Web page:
AMMAN, JORDAN, AUG. 27 -- A new push by Jordan's King Hussein to find a diplomatic solution to the Persian Gulf crisis reflects growing misgivings here about Amman's association with Baghdad, according to several prominent Jordanians.

The king is touring Arab capitals this week seeking consensus on a formula for an Iraqi pull-out from Kuwait, and a Jordanian politician said he "will try to persuade Saddam to give a signal for withdrawal" from Kuwait with Arab backing. Jordan also will host a meeting set for Thursday between U.N. Secretary General Javier Perez de Cuellar and Iraqi Foreign Minister Tariq Aziz.

The masses in this largely Palestinian country still appear to support Saddam. But increased domestic pressure on Hussein to distance Jordan from Iraq is coming from members of a small but influential minority of this country's elite, who have begun to speak out openly against what they say are mistakes and pitfalls Hussein should have avoided.

"I would have condemned the invasion and Iraq from day one," a Jordanian senator said. He said the king tried to call Saddam at 6 a.m. on the day of the invasion, hoping to reason with him, after being alerted by Saudi Arabia's King Fahd of the Iraqi thrust into Kuwait.

"Saddam did not come to the phone. His majesty called again at 9. He still could not speak with the Iraqi president. They did not hear until 1 in the afternoon, and by then it was all over," the senator said.

One businessman here said, however, that he doubted that "any Arab army or leader would have blocked Saddam's advance."

"This was a one-way street and, as far as I am concerned, the occupation of a country is not subject to negotiation. I do sympathize with Iraq's need to reach out to gulf waters, but this should have been achieved differently," he added.

"Saddam should have consulted his Arab allies, particularly Hussein," agreed one disgruntled politician here.

Despite his melancholy defense of Saddam as an Arab patriot, Hussein has complained privately in recent days to one confidant of the difficulties he has encountered in dealing with the Iraqi leader and in explaining his actions to the world when he chooses to move independently and without advance notice on vital and dangerous matters.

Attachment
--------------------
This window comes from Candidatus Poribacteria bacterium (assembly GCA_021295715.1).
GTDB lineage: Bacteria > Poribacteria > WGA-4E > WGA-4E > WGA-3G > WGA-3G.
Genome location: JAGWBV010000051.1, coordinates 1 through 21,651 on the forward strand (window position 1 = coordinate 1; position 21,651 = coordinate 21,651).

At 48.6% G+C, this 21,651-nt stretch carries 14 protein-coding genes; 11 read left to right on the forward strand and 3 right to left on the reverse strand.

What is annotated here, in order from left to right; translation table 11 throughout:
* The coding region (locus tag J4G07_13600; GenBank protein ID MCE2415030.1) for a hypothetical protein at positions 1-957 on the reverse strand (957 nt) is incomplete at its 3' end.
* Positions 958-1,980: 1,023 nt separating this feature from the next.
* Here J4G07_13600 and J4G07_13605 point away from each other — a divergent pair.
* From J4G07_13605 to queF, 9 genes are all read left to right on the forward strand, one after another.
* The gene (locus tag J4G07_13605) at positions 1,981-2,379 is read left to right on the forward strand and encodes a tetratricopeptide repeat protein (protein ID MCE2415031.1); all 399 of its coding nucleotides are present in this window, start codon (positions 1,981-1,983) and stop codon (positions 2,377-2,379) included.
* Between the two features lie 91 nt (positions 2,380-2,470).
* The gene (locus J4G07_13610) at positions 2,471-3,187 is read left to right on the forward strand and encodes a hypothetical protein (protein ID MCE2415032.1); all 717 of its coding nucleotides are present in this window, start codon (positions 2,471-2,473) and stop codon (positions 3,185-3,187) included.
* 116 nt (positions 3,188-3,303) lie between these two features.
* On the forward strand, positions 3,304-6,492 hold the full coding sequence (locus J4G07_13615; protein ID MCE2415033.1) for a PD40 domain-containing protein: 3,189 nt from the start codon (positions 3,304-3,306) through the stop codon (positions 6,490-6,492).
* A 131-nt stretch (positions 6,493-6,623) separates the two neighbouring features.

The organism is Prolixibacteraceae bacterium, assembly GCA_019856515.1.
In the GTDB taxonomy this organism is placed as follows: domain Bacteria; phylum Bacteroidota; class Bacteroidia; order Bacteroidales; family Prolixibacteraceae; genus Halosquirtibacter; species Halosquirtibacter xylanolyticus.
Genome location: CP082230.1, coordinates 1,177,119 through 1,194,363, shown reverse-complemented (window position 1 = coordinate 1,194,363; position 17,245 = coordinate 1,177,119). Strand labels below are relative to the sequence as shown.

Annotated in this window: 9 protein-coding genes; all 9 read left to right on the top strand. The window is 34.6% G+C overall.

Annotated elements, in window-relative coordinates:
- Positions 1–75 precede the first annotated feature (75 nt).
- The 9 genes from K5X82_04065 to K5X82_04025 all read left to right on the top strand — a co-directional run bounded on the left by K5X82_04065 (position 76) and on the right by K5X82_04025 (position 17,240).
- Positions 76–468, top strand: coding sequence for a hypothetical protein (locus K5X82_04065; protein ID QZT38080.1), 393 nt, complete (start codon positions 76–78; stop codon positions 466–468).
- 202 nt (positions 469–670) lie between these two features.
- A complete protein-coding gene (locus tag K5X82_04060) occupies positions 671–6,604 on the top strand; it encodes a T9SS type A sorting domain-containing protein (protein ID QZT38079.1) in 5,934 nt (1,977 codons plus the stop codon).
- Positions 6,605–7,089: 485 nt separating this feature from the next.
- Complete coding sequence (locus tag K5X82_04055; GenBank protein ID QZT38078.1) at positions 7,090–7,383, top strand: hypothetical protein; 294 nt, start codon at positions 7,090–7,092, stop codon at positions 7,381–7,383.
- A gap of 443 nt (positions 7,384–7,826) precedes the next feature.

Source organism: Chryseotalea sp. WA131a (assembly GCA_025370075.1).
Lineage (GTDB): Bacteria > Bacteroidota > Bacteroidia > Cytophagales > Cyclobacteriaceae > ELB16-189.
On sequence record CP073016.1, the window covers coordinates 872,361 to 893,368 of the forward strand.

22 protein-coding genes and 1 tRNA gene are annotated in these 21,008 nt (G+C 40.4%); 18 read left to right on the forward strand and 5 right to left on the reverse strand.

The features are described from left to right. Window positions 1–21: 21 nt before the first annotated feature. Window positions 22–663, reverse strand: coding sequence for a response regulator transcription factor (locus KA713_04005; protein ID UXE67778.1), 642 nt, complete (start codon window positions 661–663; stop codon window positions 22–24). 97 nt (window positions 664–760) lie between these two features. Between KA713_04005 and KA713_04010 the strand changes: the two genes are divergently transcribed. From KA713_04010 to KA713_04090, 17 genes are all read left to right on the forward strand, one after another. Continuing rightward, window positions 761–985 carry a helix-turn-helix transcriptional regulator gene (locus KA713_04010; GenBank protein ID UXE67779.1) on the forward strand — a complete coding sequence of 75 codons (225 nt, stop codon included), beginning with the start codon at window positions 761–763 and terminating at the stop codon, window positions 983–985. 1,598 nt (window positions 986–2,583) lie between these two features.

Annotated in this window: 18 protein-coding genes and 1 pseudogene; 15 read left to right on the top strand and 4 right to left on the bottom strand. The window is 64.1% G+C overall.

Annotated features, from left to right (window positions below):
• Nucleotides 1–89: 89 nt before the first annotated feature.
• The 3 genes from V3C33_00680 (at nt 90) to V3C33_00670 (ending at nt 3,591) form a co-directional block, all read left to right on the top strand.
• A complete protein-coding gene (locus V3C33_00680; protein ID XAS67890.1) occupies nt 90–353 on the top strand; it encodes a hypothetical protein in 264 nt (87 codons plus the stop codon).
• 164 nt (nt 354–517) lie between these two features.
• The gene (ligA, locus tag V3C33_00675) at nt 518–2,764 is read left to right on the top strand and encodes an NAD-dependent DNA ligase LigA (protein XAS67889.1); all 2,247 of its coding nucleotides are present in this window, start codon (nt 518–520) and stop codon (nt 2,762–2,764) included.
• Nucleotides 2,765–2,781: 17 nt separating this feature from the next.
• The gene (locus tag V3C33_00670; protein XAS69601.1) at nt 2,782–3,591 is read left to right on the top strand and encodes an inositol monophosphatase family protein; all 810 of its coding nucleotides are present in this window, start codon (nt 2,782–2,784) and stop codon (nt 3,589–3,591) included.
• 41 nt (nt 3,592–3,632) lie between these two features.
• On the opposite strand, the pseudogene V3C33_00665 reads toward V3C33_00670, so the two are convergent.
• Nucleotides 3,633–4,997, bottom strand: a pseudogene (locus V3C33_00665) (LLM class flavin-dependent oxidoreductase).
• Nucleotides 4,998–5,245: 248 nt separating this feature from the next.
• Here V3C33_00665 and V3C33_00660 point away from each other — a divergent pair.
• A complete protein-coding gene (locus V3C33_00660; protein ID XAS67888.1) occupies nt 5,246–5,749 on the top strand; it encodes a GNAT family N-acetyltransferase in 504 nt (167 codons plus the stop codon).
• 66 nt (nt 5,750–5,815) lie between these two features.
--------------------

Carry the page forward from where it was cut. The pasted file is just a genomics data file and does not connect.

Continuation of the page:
Irritation with Saddam's blitz tactics in the early stages is beginning to show despite the king's unquestionable popularity with the masses and a broad range of intellectuals.

Although the Jordanian mainstream remains solidly behind Saddam, a minority of politicians, businessmen and others is beginning to express reservations, according to Taher Masri, a former foreign minister and now head of the Jordanian parliament's Foreign Relations Committee.

"The mainstream and the great majority of Jordanians still support Saddam, but people are beginning to think in terms of Jordan," Masri said. "The economic damage we expect is going to be devastating. Tens of thousands of Jordanians who used to work in Kuwait are now among us with their families, their cars, their problems and their worries. . . . .

"While people want to believe in Saddam's role as an Arab visionary, an independently Jordanian stand is coming into being," Masri added. "Jordan wants to survive, and Saddam started a problem."

He said the accumulated frustrations of Palestinians and Jordanians "were Saddam's main allies and friends in this crisis."

Kamal Shaer, a leading contractor and head of the multimillion-dollar Dar Handassa engineering firm, has firmly opposed Saddam's military move from the outset.

"I strongly feel that the invasion and annexation of Kuwait were wrong and in violation of the United Nations and the Arab League charters. Taking over territories, let alone countries, by the use of force is totally inadmissible as a matter of basic principle. I believe that U.N. Resolution 661 {which imposed a trade embargo on Iraq and occupied Kuwait} should be implemented unconditionally, and that includes the withdrawal of Iraqi forces from Kuwait, as well as the restoration of the Kuwaiti government," Shaer said.

What is not clear at this stage is how far Hussein can push Arab allies, as well as Saddam, to commit themselves to bring back the Kuwaiti royal family once the crisis eases.

"The deep tragedy is the intensity of Arab exasperation over continued occupation of their land. The marginalization of the Middle East and the failure to apply U.N. resolutions 242 and 338 {calling for Israeli withdrawal from occupied Arab territories in return for peace and secure borders} were bound to produce explosions everywhere," said Shaer, who is an appointed senator.

"People here are not basing their opinions on international law, because that has already been violated," Masri said, explaining the discrepancy between views of more forward-looking professionals and the main tide of the Jordanian population still backing Saddam as an Arab leader.

One Arab businessman, who has lived here for many years and has met Saddam on various occasions while traveling with Hussein, said: "I really like the man's slogans. But when he looks at me, I shiver."